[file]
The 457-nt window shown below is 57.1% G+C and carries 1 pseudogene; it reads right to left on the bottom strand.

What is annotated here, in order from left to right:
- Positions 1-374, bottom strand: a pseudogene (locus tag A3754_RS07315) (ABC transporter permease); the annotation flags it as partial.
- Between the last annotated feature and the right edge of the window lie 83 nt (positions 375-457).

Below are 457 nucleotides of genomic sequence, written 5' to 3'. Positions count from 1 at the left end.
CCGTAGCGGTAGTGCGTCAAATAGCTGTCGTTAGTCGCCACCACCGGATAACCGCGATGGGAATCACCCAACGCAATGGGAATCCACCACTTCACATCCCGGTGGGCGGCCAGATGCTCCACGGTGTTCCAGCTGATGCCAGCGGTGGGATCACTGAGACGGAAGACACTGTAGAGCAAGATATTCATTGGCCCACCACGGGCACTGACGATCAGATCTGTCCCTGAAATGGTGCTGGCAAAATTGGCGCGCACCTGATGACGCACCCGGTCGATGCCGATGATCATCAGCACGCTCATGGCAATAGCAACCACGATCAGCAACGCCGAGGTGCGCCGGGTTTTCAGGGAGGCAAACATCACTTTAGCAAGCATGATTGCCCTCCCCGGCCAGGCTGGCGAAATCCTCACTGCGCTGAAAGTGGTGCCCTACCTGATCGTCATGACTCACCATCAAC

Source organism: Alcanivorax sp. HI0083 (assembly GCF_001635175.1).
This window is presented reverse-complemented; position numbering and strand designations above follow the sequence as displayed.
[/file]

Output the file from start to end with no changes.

The 457-nt window shown below is 57.1% G+C and carries 1 pseudogene; it reads right to left on the bottom strand.

What is annotated here, in order from left to right:
- Positions 1-374, bottom strand: a pseudogene (locus tag A3754_RS07315) (ABC transporter permease); the annotation flags it as partial.
- Between the last annotated feature and the right edge of the window lie 83 nt (positions 375-457).

Below are 457 nucleotides of genomic sequence, written 5' to 3'. Positions count from 1 at the left end.
CCGTAGCGGTAGTGCGTCAAATAGCTGTCGTTAGTCGCCACCACCGGATAACCGCGATGGGAATCACCCAACGCAATGGGAATCCACCACTTCACATCCCGGTGGGCGGCCAGATGCTCCACGGTGTTCCAGCTGATGCCAGCGGTGGGATCACTGAGACGGAAGACACTGTAGAGCAAGATATTCATTGGCCCACCACGGGCACTGACGATCAGATCTGTCCCTGAAATGGTGCTGGCAAAATTGGCGCGCACCTGATGACGCACCCGGTCGATGCCGATGATCATCAGCACGCTCATGGCAATAGCAACCACGATCAGCAACGCCGAGGTGCGCCGGGTTTTCAGGGAGGCAAACATCACTTTAGCAAGCATGATTGCCCTCCCCGGCCAGGCTGGCGAAATCCTCACTGCGCTGAAAGTGGTGCCCTACCTGATCGTCATGACTCACCATCAAC

Source organism: Alcanivorax sp. HI0083 (assembly GCF_001635175.1).
This window is presented reverse-complemented; position numbering and strand designations above follow the sequence as displayed.